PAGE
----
> Scheduling. When I have been on call, it has always been one week at a time,
I agree with this one. At Netflix we tried a bunch of different schemes, going from just a few hours on call at a time to a week at a time. The week seemed to work out best for everyone.
> Escalation. There should always be an escalation path if there is a real crisis.
At Netflix, our escalation path was always the on-call engineer, me (the team lead), and then my manager and then their manager. It almost never got past the first engineer, and in the rare cases it did, pretty much everyone on the team was ok with getting a call at any time to help in a crisis, so usually we'd just call whoever would have the most relevant expertise for the current issue. Oftentimes another one of us was already on the call listening anyway. It rarely rolled up to me.
My point being, beyond the rigidity of one person being designated on call, if you really want it to work well you need to be flexible and trust that your team is made of competent people that you can rely on, and they need to be cool with getting a call when they aren't on call, assuming that they might call on you one day.
They've noted that it's important to pay compensation, both to be fair to the employees, and as a closed-loop feedback mechanism to ensure the business prioritizes fixing pages. This concept of business feedback is also discussed in a chapter of the terrific Seeking SRE book, chapter "Against On-Call: A Polemic" .
Adequate compensation needs to be considered for out-of-hours support. Different organizations handle on-call compensation in different ways;
> Google offers time-off-in-lieu or straight cash compensation, capped at some proportion of overall salary.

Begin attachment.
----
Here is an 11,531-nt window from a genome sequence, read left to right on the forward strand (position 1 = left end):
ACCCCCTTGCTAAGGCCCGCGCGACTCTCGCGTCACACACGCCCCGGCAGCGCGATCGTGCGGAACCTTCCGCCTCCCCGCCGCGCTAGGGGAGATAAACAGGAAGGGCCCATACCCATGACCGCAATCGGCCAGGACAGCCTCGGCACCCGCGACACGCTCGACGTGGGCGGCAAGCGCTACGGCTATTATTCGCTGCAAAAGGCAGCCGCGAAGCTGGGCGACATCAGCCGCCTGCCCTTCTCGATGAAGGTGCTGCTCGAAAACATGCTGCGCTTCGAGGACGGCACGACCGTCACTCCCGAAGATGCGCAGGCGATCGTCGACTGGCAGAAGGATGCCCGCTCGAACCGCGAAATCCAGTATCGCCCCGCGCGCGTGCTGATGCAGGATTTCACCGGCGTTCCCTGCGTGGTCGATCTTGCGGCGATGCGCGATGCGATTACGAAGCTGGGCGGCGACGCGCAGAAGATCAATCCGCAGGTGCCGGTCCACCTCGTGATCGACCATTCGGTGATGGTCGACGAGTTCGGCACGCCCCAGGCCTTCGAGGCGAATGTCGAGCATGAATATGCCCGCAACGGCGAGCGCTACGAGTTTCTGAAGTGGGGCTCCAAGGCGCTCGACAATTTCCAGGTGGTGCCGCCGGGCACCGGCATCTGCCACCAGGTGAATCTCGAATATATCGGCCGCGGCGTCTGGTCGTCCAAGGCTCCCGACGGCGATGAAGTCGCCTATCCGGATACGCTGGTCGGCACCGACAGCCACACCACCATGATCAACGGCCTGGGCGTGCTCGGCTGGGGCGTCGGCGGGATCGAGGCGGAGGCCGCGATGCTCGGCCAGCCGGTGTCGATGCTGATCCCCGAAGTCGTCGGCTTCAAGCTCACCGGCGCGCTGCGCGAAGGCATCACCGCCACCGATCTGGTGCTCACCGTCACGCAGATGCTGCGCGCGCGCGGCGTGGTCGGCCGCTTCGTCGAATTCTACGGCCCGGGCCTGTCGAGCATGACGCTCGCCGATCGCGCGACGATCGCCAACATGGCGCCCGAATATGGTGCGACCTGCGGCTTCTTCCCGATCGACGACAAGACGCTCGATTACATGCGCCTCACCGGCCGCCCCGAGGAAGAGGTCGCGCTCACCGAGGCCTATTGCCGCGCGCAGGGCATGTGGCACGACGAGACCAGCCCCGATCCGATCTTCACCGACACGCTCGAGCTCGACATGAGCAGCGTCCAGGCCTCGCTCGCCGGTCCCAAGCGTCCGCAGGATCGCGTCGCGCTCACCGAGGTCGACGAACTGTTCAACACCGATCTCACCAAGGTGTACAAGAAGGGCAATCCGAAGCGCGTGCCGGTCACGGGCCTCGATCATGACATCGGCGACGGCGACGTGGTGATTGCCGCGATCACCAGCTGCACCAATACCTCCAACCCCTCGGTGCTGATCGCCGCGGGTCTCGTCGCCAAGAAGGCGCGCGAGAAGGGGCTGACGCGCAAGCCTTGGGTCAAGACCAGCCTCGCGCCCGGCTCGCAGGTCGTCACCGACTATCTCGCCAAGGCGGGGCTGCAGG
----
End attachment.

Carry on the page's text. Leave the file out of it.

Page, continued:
> The compensation cap represents, in practice, a limit on the amount of on-call work that will be taken on by any individual.
> This compensation structure ensures incentivization to be involved in on-call duties as required by the team, but also promotes a balanced on-call work distribution and limits potential drawbacks of excessive on-call work, such as burnout or inadequate time for project work.
 https://landing.google.com/sre/sre-book/chapters/being-on-ca... (search Compensation)
By default, in all but one US State, employees can be fired with no notice for no reason (or for any reason other than a handful of specific exceptions like "because of your race"). The legal departments of most companies feel that having a clearly specified contract would weaken this right, so as a matter of policy they do not have contracts with the majority of employees (this includes most tech employees). They have employees sign separate contracts for things like "keeping all the company's secrets", "granting ownership of copyrights and patents" or "promising not to work for any competitor for some length of time", and these contracts are not tied to their salaries.
You are welcome to decide that you don't like this system, but you will find it difficult to find employment.
- This is not a contract; any contract with us must be signed by the CEO. (Paper is not signed by the CEO.)
- You are an "at will" employee. The employment relationship may be ended at any time, by any party, for any reason, or no reason at all. There are no notice requirements, and any and all obligations of one party to the other are severed at the moment of separation.
- We may change the terms and conditions of your employment at any time. If you don't like it, you are free to leave.
As employment "contracts" go, these were slightly less useful to me than a roll of toilet paper.
When I made my comment, I was trying to get a handle on just why Americans don't think of these as contracts, and the quoted bit is why I think. An employment contract, to an American, means, for whatever reason, probably because that's how Europeans do it, that the company can't just fire you.
The fact that should the agreement ever turn up in court, it's contract law that will be used to adjudicate it, just doesn't register. Probably because lawsuits are so far away from the American consciousness, something only big companies with huge budgets do with each other. Or ambulance chasers or other such grifters.
The only negotiable point is the rate of pay. The valuable consideration is money for labor. All other terms and conditions of employment are set by the employee manual, which is "do this, just like this, or we fire you".